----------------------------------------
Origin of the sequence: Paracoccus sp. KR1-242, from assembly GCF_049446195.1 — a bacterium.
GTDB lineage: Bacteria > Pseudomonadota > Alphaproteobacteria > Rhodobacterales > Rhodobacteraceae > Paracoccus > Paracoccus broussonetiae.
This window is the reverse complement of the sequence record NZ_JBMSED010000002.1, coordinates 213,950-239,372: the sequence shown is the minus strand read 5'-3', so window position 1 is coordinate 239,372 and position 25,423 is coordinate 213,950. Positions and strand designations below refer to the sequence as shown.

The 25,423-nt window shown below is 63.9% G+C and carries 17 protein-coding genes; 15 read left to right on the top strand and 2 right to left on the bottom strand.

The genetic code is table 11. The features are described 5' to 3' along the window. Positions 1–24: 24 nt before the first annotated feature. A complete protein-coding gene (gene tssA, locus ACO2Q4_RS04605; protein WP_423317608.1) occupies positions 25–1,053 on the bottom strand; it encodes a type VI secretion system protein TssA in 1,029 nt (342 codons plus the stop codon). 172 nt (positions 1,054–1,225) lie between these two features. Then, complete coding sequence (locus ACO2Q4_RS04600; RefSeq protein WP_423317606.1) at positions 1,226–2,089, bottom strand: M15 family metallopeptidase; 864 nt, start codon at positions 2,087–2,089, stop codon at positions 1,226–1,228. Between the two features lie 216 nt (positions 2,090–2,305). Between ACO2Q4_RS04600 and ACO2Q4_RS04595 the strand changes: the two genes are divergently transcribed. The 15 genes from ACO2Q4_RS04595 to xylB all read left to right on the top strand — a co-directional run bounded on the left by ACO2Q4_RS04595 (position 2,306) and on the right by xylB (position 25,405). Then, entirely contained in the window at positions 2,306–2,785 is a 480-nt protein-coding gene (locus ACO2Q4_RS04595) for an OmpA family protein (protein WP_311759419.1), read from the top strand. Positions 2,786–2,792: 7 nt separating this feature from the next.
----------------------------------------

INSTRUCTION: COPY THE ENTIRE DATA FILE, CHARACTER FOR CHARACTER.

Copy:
Origin of the sequence: Paracoccus sp. KR1-242, from assembly GCF_049446195.1 — a bacterium.
GTDB lineage: Bacteria > Pseudomonadota > Alphaproteobacteria > Rhodobacterales > Rhodobacteraceae > Paracoccus > Paracoccus broussonetiae.
This window is the reverse complement of the sequence record NZ_JBMSED010000002.1, coordinates 213,950-239,372: the sequence shown is the minus strand read 5'-3', so window position 1 is coordinate 239,372 and position 25,423 is coordinate 213,950. Positions and strand designations below refer to the sequence as shown.

The 25,423-nt window shown below is 63.9% G+C and carries 17 protein-coding genes; 15 read left to right on the top strand and 2 right to left on the bottom strand.

The genetic code is table 11. The features are described 5' to 3' along the window. Positions 1–24: 24 nt before the first annotated feature. A complete protein-coding gene (gene tssA, locus ACO2Q4_RS04605; protein WP_423317608.1) occupies positions 25–1,053 on the bottom strand; it encodes a type VI secretion system protein TssA in 1,029 nt (342 codons plus the stop codon). 172 nt (positions 1,054–1,225) lie between these two features. Then, complete coding sequence (locus ACO2Q4_RS04600; RefSeq protein WP_423317606.1) at positions 1,226–2,089, bottom strand: M15 family metallopeptidase; 864 nt, start codon at positions 2,087–2,089, stop codon at positions 1,226–1,228. Between the two features lie 216 nt (positions 2,090–2,305). Between ACO2Q4_RS04600 and ACO2Q4_RS04595 the strand changes: the two genes are divergently transcribed. The 15 genes from ACO2Q4_RS04595 to xylB all read left to right on the top strand — a co-directional run bounded on the left by ACO2Q4_RS04595 (position 2,306) and on the right by xylB (position 25,405). Then, entirely contained in the window at positions 2,306–2,785 is a 480-nt protein-coding gene (locus ACO2Q4_RS04595) for an OmpA family protein (protein WP_311759419.1), read from the top strand. Positions 2,786–2,792: 7 nt separating this feature from the next.